Human motor unit synchrony and its relation to force steadiness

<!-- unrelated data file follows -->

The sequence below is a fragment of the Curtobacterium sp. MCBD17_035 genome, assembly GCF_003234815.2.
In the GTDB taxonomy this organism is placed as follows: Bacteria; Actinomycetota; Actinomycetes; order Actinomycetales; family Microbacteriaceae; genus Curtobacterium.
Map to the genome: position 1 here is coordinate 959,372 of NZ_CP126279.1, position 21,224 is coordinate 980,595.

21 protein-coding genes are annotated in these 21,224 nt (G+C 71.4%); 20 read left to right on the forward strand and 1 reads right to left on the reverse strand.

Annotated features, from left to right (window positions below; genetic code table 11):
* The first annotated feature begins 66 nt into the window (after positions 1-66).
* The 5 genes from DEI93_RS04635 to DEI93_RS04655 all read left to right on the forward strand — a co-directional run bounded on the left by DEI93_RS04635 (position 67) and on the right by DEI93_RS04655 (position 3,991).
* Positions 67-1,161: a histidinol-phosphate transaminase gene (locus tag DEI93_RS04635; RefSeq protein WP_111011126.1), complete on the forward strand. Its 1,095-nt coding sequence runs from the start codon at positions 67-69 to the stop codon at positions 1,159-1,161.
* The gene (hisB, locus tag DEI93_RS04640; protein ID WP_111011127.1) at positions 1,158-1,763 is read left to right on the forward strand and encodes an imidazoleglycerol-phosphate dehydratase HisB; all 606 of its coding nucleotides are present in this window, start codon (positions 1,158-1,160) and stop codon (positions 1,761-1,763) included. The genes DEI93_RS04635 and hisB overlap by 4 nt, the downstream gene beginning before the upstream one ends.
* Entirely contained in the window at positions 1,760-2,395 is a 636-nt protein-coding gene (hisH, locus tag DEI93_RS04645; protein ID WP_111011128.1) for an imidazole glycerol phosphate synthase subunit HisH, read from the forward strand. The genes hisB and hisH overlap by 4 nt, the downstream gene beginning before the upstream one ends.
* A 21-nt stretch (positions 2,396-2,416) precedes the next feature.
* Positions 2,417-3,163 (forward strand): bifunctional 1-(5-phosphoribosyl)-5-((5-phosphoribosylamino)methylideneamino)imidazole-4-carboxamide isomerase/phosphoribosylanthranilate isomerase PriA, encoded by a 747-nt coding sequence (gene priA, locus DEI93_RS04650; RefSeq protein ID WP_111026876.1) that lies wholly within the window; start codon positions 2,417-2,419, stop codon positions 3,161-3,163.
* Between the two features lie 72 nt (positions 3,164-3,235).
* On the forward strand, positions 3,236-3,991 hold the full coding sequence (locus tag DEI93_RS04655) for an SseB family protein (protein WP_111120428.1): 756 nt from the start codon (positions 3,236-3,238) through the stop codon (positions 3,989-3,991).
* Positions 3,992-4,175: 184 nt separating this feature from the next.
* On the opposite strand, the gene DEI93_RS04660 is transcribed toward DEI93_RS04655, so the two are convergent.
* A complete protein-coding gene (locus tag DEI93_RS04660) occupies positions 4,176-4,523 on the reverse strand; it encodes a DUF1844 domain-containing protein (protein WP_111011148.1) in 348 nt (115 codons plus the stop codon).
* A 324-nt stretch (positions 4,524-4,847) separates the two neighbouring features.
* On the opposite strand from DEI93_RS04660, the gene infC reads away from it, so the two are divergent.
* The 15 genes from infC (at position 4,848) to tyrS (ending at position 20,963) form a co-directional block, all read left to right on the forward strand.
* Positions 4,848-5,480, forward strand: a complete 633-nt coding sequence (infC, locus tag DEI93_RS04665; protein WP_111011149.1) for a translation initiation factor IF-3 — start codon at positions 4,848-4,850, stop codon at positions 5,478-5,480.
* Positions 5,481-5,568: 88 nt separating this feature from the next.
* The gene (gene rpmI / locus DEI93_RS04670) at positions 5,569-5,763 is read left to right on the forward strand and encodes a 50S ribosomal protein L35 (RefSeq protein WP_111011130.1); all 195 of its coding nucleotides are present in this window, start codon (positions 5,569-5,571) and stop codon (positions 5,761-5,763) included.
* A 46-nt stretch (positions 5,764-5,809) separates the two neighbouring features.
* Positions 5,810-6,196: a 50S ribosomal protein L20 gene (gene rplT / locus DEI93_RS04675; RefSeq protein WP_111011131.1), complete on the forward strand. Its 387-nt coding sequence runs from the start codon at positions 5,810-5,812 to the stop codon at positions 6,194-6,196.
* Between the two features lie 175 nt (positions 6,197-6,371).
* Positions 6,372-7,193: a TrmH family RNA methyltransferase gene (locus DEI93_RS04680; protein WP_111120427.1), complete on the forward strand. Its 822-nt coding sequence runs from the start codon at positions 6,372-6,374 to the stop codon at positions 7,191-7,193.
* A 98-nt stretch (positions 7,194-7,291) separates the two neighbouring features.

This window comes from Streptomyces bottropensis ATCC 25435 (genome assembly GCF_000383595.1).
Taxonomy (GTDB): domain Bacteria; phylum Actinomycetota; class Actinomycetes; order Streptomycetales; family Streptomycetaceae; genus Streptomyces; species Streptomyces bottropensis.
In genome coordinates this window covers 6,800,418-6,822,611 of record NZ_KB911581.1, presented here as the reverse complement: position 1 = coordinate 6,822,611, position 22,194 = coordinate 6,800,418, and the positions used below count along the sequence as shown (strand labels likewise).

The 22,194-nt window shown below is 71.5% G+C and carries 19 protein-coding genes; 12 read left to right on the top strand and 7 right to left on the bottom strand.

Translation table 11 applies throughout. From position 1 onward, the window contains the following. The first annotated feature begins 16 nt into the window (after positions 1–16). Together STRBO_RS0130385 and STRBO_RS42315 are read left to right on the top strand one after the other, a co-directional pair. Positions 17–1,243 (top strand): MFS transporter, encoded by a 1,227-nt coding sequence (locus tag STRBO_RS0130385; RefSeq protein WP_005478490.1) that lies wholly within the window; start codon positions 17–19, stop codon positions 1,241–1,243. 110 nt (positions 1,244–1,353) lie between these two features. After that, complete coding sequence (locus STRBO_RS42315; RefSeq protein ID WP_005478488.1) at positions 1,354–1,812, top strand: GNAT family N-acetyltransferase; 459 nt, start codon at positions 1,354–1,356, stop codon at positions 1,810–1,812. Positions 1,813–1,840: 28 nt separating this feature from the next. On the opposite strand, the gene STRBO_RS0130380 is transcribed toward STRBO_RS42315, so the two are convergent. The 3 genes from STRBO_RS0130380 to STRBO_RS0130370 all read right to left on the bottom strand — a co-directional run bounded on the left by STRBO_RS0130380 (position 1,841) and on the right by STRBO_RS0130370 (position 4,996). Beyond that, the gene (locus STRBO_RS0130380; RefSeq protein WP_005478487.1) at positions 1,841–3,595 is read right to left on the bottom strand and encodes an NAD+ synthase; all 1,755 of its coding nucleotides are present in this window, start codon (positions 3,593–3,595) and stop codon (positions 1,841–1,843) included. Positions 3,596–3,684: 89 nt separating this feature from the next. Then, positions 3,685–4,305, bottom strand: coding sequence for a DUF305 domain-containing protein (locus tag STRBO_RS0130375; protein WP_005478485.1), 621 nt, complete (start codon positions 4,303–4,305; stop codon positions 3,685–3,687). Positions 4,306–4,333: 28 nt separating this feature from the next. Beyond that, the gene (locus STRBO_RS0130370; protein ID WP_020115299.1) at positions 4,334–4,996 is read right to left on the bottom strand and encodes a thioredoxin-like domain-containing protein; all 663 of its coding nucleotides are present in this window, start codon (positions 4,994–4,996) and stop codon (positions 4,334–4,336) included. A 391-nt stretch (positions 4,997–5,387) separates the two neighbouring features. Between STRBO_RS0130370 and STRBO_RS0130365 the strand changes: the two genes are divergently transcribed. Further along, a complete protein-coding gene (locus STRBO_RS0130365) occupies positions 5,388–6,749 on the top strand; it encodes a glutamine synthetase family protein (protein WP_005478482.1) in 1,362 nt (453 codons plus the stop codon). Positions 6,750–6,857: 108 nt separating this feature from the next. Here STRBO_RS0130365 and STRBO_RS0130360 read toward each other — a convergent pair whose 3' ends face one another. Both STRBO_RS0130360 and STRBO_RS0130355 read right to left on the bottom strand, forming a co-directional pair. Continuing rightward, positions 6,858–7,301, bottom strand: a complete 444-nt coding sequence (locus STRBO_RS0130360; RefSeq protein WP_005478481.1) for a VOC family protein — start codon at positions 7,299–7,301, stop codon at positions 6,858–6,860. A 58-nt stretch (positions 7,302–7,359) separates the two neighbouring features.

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Motor unit synchronization is phenomenon driven by a common input that results in the near-simultaneous firing of two or more motor units, which is referred to as short-term synchronization. The relationship between motor unit synchronization and force steadiness is still unclear, even after numerous experiments and simulations. Our main hypothesis was that the decreased force tetanus brought on by motor unit synchronization would be correlated to reduced steadiness at very low hand muscle forces. To determine if this correlation existed, young, healthy adults performed a submaximal, isometric pinch at four forces to determine if motor unit synchronization increased with a progressive decrease in force steadiness driven by reduced force levels. However, before performing synchronization analyses, we had to establish the best technique for measuring motor unit coherence, which quantifies the strength and frequency of a periodic common input. We used a pool of simulated spike trains with various firing rates, coefficients of variation (CV), common input frequencies and trial durations to explore the effects of data segmentation and spike train properties on coherence. We found that tapered segments overlapped by at least 50% maximized coherence measurements, regardless of taper type and that increasing common input frequency CV from 0.15-0.50 made coherence measurements unusable, even at high synchronization levels. During an isometric pinch at 2, 4, 8, and 12% of maximum digit force, we recorded thumb and index finger forces and EMG from the first dorsal interosseous (FDI) and adductor pollicis (AdP) muscles. As expected, the force CV dropped as each digit force increased. Pooled coherence revealed a dominant peak for the 2-10 Hz, but power for both digits' forces was limited to the 0-2 Hz bandwidth. There was a weak correlation for thumb force CV and coherence for within-AdP pairs, but no significant correlations were found for within-FDI pair coherence and finger force CV. Therefore, motor unit synchronization was not a strong driver of force steadiness for this protocol. To ensure that inherent firing rate nonstationarity of spike train data did not affect coherence measurements, we produced a new set of spike train pairs with firing rates and variances that approximated those for physiological motor units, which varied from 0-25%. Stationarity level was not significantly correlated to peak coherence (max R² = 0.082). Therefore, coherence measurements of spike train data with characteristics similar to those of the simulated trains were not significantly affected by nonstationarity. The establishment of the best method for computing coherence, the lack of a strong correlation between force steadiness and motor unit synchronization for submaximal isometric forces, and the knowledge that spike train nonstationarity has no significant effect on coherence measurements are all important discoveries needed for progress in the areas of basic neuromuscular function, motor unit synchronization, and pathological force unsteadiness.